While standards are important, it is notable that almost every one of the high-profile breaches in the recent past occurred after the corporates had passed their IT audit and been certified as compliant with the relevant security standard. By contrast, a company’s security assessment will allow management to judge a company’s central risk profile and take steps to reduce that risk.

One of the risk factors a security assessment will explore is the extent to which security is seen as a company-wide priority. Simply put, IT security cannot be the exclusive domain of the IT team. Everyone involved in using the IT systems has a crucial and often overlooked role to play. Organisations should aim to foster an environment where users are alert to what a threat may look like and know how to respond and who to get in touch with to report any concerns – without fear of reprisal.

Too many organisations impose IT policies from the top, without really setting out why a particular policy is being implemented. Whether relating to the use of personal web-based accounts or cloud storage services, most users see these policies as irritating and rarely understand the connection between the new policy and any real security weakness.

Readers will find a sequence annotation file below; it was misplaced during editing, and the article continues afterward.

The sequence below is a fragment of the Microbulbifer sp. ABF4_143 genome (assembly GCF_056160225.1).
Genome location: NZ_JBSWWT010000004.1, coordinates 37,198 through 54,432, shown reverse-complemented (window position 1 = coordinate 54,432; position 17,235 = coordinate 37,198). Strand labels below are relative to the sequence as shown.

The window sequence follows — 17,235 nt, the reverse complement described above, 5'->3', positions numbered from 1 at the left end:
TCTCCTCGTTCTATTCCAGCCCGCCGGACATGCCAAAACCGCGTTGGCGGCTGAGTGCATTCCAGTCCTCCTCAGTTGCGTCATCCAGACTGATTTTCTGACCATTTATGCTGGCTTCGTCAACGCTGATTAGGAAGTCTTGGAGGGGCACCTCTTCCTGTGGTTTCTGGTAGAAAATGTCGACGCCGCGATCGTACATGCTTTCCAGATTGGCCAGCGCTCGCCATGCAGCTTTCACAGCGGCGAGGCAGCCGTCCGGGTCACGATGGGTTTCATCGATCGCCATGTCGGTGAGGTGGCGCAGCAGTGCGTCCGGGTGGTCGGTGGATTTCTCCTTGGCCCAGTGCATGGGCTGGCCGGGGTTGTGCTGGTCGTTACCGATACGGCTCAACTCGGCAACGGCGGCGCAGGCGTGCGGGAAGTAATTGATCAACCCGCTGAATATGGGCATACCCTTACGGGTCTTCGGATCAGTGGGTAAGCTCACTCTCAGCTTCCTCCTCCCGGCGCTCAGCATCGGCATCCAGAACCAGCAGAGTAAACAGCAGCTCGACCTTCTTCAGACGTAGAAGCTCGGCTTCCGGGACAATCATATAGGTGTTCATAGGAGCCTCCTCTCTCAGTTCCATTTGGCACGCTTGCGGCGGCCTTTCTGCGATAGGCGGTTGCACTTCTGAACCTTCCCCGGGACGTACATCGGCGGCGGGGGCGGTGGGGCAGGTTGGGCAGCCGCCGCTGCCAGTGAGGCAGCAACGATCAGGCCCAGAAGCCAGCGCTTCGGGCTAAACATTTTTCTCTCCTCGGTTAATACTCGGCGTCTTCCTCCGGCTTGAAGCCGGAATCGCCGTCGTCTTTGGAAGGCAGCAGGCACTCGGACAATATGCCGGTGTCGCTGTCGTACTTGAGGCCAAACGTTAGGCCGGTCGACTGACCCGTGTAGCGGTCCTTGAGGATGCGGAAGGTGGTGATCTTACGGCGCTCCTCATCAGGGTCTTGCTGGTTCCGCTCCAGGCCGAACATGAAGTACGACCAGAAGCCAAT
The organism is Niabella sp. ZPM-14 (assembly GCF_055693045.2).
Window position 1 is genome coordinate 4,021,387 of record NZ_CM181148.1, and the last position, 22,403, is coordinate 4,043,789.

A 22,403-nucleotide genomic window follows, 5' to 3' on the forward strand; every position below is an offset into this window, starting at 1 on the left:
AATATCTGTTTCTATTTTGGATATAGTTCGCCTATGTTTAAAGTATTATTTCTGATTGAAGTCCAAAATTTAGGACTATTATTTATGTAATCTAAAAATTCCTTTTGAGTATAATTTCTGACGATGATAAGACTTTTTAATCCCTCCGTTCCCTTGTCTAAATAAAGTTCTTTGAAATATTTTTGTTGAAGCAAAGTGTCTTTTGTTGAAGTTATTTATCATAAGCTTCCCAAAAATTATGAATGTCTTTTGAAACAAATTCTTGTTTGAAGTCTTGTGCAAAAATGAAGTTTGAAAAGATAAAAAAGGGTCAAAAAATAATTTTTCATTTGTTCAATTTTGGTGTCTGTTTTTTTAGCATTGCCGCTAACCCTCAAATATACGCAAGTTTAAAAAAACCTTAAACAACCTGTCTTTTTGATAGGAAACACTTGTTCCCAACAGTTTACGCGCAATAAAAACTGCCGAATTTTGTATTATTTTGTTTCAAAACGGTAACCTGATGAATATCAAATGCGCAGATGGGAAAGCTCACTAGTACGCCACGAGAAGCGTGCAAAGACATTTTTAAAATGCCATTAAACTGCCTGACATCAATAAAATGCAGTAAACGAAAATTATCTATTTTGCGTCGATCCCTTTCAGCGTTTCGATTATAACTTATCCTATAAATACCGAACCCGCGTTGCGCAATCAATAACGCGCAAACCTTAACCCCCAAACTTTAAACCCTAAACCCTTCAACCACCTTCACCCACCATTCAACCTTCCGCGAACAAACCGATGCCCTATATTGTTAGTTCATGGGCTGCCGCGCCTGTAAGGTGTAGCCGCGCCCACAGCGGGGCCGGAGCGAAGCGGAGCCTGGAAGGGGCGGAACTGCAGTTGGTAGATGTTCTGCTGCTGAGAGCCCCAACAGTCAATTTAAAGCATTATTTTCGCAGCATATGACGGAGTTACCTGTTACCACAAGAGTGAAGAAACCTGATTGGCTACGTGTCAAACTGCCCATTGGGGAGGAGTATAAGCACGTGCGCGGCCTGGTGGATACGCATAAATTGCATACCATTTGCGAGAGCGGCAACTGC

This process is fundamentally flawed, as users need to understand the rationale behind IT policies. Only if individuals understand why restrictions have been introduced will they avoid bypassing or undermining these rules and, inadvertently, creating new vulnerabilities in the process.

Education is not only useful to ensure compliance with security standards, it is also critical that users do not become the weak link in the security chain. Hackers have become very adept at manipulating people, by eliciting information that may ultimately secure access to sensitive corporate systems. By using company websites and social networks to research a few individuals within a company, hackers can swiftly find information that can form the basis of a sophisticated ‘spear phishing’ attack. Publicly available information about an individual’s interests, activities and friends allows the attacker to send a personalised email that the target is likely to trust, which in turn lures them into clicking on a link or open a document that triggers malware.